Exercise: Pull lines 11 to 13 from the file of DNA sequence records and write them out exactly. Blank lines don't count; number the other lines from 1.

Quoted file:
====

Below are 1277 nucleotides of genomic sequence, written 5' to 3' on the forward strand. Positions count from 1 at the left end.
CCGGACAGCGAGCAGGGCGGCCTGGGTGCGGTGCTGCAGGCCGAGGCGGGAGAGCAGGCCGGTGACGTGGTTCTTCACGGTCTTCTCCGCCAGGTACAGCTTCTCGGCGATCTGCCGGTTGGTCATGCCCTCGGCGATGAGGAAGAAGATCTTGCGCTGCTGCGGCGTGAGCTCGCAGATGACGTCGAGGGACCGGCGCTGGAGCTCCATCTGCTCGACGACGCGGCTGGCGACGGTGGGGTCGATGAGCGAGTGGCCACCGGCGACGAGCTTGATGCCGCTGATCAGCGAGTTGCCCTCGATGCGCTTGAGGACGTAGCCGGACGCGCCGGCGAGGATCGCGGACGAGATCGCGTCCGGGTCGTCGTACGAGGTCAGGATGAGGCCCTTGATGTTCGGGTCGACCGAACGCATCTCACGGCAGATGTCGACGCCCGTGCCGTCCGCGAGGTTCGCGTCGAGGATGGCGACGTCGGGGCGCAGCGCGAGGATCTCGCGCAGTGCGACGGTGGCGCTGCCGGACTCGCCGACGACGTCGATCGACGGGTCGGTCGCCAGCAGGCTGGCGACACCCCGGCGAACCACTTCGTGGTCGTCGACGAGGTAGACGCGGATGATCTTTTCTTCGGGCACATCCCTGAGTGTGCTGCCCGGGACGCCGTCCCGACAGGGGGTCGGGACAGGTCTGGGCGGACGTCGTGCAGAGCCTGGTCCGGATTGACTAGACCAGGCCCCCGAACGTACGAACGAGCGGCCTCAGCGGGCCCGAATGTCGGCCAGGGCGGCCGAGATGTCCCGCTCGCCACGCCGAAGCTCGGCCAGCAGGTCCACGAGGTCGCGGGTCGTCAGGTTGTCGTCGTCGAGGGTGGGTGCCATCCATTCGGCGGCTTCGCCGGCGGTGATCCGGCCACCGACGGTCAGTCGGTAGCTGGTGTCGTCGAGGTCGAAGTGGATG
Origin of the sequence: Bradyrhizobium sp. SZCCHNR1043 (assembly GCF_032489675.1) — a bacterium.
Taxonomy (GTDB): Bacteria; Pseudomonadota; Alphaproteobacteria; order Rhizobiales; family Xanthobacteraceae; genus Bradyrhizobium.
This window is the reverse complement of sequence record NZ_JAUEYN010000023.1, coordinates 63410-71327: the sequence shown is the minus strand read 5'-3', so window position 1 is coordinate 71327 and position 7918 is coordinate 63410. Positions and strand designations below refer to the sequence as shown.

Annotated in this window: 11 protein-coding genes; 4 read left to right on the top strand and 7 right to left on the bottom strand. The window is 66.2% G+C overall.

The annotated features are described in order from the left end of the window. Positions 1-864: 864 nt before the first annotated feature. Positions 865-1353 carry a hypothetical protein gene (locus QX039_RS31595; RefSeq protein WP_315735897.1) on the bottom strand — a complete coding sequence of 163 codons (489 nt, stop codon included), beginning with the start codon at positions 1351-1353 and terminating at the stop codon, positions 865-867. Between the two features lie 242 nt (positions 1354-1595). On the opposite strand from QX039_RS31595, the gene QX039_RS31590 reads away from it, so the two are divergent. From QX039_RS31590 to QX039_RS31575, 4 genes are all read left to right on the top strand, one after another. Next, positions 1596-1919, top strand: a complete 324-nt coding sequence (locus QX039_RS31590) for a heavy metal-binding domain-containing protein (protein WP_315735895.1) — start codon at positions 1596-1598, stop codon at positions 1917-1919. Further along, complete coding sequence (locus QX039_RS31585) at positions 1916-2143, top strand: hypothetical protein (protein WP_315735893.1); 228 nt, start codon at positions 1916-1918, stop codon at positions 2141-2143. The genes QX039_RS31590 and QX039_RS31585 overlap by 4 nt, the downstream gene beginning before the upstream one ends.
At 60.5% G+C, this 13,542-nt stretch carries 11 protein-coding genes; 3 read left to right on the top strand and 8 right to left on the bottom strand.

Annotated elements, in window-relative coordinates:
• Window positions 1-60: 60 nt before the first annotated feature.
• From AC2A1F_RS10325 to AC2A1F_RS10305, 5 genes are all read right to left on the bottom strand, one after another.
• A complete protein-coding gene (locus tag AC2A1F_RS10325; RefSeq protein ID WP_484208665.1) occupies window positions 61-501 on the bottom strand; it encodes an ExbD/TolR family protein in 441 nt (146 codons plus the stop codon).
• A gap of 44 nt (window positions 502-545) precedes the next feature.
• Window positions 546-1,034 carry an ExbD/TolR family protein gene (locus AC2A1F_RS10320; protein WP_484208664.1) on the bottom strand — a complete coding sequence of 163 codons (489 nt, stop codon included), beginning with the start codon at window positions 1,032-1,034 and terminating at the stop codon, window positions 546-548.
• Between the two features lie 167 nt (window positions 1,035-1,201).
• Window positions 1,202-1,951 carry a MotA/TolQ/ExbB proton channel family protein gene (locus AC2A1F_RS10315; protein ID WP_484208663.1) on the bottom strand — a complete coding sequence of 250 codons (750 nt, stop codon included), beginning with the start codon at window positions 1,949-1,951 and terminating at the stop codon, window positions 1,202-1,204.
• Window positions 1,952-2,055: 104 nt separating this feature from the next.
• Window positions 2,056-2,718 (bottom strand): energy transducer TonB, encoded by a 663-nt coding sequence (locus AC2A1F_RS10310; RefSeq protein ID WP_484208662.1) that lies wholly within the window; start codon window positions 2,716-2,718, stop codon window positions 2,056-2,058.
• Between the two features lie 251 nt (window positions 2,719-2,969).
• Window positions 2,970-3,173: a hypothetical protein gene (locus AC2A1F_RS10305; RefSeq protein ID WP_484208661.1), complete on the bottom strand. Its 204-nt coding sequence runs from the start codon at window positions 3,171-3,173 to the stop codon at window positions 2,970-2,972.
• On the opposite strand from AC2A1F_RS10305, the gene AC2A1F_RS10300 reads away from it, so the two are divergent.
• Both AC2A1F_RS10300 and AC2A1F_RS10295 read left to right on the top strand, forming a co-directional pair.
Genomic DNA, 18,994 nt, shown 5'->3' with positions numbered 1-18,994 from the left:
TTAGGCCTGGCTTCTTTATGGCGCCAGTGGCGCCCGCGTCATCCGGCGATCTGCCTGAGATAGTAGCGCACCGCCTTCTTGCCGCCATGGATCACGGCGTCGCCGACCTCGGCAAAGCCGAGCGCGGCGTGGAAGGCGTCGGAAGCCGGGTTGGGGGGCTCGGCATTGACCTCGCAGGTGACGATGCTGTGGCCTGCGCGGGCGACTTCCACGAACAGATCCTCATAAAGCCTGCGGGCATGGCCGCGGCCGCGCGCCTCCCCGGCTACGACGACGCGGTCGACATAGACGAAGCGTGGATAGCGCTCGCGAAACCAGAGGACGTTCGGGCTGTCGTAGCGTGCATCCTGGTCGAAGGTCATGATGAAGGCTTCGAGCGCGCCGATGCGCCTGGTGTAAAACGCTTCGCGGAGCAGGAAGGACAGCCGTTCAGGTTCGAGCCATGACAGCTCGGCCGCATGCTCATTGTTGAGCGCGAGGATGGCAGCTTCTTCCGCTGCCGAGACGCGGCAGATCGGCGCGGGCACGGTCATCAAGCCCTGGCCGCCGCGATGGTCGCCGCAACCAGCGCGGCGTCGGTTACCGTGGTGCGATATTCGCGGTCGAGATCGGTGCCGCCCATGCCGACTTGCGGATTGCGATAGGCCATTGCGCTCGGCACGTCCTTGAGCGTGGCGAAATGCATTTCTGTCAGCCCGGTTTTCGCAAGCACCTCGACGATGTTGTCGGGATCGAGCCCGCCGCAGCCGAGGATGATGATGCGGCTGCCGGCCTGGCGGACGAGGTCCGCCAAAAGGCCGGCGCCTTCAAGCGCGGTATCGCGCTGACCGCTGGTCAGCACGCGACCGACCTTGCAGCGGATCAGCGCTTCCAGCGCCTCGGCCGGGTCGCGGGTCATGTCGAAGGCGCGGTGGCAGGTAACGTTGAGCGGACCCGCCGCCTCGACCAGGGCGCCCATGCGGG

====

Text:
• From AC2A1F_RS10325 to AC2A1F_RS10305, 5 genes are all read right to left on the bottom strand, one after another.
• A complete protein-coding gene (locus tag AC2A1F_RS10325; RefSeq protein ID WP_484208665.1) occupies window positions 61-501 on the bottom strand; it encodes an ExbD/TolR family protein in 441 nt (146 codons plus the stop codon).
• A gap of 44 nt (window positions 502-545) precedes the next feature.